One can make a cogent argument that civil cases are a lot less straightforward than criminal ones. It can be difficult to prove a defendant’s responsibility and even more difficult to determine just compensation. There is no predetermined amount of compensation for an eye injury; rather, compensation depends on the severity of the injury, the degree of the defendant’s negligence, and other factors.
How Civil Cases Work
The exact way in which civil cases proceed varies a bit from state to state. The core elements of civil litigation, however, are relatively universal.
Every civil lawsuit begins with a complaint that is filed by the plaintiff (the injured party) against the defendant (the person, company, or other entity alleged to be responsible for the injury). There is usually a court fee associated with filing the complaint, which the plaintiff is responsible for paying.
Once the complaint has been filed, the defendant is served with a summons. A summons serves to notify the defendant that they are being sued and on what basis.
The defendant in a civil suit has around three weeks to provide the court with an “answer.” The answer can either admit to the allegations in the complaint, which is extremely rare, or deny them. A defendant can also include in the answer factors that might legally mitigate their responsibility.
Discovery is the legal process through which both parties obtain facts, evidence and other pertinent information. Only admissible facts and evidence can be discovered, and parties can formally object to requests for inadmissible or irrelevant materials.
Both parties can then file pre-trial motions compelling the court to act or rule on something. Common examples include:
- Default judgment motions
- Summary judgment motions
- Change of venue motions
- Suppression motions
Trials are notoriously expensive, and a lot of the time, civil cases are resolved without them through negotiation. Typical negotiation tactics include settlement, arbitration, and mediation.
If the parties are unable to resolve the complaint through negotiation, cases proceed to trial. Civil trials are similar to criminal ones. There may or may not be a jury, but there will still be witness testimony, cross examination and a verdict.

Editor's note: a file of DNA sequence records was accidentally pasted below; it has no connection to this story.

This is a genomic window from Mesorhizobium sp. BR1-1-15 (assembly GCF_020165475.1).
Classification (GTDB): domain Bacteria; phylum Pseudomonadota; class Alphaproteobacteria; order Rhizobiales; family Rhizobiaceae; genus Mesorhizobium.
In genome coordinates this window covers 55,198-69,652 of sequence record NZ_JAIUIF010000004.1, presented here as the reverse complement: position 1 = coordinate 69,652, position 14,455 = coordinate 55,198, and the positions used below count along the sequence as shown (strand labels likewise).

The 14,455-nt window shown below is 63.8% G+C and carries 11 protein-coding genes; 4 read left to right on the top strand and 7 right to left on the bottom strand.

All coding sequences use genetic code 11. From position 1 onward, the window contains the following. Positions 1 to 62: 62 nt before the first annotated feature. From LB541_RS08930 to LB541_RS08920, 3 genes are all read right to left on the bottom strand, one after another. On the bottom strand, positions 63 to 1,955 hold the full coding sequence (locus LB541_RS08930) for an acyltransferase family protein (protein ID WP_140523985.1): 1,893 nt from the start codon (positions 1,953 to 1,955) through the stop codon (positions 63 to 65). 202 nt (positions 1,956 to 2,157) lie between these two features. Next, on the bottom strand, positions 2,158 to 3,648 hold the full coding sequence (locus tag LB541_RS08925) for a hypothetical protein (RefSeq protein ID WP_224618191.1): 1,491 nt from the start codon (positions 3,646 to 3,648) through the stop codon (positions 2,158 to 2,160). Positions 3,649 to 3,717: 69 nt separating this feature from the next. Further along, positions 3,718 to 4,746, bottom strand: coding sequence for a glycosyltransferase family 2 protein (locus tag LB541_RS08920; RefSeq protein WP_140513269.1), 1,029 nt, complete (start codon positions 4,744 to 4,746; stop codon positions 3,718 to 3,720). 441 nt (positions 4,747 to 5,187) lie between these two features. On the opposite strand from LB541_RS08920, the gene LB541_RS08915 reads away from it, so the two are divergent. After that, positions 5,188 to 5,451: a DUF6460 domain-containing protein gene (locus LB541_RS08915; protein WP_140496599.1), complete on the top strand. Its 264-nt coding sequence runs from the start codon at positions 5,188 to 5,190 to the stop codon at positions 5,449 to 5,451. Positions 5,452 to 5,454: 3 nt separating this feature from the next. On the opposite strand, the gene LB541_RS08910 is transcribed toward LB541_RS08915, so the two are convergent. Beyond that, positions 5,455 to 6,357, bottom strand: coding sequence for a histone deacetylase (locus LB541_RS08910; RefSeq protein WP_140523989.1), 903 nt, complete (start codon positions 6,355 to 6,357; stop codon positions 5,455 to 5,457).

As in criminal cases, parties that are unsatisfied with a civil case’s outcome have the right to appeal to an appellate court. The appellate court will review the briefs filed by both parties as well the trial court’s record, after which it will either affirm (uphold) the trial court’s verdict or order a new trial.
Legal Counsel in Civil Suits
Unlike criminal cases, neither party in a civil lawsuit is legally entitled to representation, even if they are indigent. There is an old adage that rings true: “People who elect to represent themselves have fools for clients.”
While people are technically allowed to represent themselves on either side of a civil suit, it’s an extremely unwise thing to do; there are simply too many nuances in the legal system. The smartest thing anyone involved in a personal injury case can do is hire a personal injury law firm to represent their interests.
Some people represent themselves because they want to save money, but the truth is hiring an attorney is in your best interest in several different ways. For one, most personal injury lawyers work on a contingency basis. Working with an attorney also means you will likely get a larger settlement. According to DISTASIO personal injury lawyers, once they commit to your case they will commit not just their time, but also their financial resources to your case. Often lawyers will cover costs like hiring expert witnesses out of their own pocket.
Compensation for an Eye Injury
The amount of compensation one might receive for an eye injury is determined by a number of factors, which will likely include:
- Pain and suffering
- Medical expenses
- Punitive damages
- Lost wages
- Legal expenses (such as the plaintiff’s counsel and court filing fees)
Civil law is complicated, and nobody should attempt to navigate a personal injury suit by themselves. With effective legal counsel, a plaintiff’s odds of securing a favorable judgment increase exponentially.